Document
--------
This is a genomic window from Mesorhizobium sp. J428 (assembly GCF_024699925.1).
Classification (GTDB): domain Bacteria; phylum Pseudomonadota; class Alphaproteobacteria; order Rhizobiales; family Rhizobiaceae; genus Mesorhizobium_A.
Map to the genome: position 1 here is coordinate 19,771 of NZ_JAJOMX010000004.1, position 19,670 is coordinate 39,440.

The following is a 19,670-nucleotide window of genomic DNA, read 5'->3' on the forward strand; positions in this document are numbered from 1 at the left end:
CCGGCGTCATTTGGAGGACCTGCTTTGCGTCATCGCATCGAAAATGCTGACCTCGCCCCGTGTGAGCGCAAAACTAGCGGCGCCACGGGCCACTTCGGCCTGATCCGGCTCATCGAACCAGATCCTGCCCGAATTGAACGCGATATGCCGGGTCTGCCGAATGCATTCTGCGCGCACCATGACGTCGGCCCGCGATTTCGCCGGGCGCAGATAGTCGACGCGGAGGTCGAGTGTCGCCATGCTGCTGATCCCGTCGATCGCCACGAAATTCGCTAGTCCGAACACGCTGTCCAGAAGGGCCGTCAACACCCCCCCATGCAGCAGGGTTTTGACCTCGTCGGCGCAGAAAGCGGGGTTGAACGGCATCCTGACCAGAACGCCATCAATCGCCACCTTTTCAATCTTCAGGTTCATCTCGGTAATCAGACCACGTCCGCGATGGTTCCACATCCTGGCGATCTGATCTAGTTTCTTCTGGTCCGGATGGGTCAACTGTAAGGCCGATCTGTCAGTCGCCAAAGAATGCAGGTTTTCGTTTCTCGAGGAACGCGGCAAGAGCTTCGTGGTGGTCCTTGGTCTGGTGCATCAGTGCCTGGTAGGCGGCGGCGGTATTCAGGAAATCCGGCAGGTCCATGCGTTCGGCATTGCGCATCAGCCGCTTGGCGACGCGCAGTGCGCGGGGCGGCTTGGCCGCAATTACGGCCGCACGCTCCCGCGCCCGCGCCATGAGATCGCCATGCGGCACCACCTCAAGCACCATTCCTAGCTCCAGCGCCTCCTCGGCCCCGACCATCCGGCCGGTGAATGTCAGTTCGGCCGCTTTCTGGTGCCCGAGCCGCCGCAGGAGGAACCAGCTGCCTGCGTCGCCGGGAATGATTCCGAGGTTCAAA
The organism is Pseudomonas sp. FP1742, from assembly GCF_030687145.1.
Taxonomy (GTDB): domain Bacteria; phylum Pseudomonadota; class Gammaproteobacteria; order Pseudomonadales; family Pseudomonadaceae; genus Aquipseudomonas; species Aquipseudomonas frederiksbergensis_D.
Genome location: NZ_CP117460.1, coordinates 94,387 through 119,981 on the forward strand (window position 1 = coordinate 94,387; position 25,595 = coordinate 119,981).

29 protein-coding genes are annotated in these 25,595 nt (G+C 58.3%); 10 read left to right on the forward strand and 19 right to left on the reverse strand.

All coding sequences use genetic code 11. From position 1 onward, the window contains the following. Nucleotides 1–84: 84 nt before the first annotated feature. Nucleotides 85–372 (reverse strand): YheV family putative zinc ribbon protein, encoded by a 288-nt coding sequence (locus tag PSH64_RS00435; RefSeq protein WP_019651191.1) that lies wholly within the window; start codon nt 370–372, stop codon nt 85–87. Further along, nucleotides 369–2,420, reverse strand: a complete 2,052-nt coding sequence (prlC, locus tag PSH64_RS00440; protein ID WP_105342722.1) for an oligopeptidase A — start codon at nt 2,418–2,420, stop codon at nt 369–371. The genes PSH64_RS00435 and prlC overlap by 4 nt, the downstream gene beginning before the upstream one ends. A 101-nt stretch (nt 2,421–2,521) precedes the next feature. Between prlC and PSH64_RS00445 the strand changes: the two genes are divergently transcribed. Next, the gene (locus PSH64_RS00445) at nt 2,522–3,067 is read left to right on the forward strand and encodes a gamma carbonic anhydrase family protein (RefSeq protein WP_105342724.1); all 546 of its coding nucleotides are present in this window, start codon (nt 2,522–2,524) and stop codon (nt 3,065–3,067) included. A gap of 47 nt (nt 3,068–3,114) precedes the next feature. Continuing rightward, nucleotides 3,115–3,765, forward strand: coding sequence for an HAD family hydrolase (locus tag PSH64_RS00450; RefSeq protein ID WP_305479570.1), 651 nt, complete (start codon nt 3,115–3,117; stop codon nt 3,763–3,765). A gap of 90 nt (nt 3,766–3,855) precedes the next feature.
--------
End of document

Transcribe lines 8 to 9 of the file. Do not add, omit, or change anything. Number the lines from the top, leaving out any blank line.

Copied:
Genome location: NZ_CP117460.1, coordinates 94,387 through 119,981 on the forward strand (window position 1 = coordinate 94,387; position 25,595 = coordinate 119,981).

29 protein-coding genes are annotated in these 25,595 nt (G+C 58.3%); 10 read left to right on the forward strand and 19 right to left on the reverse strand.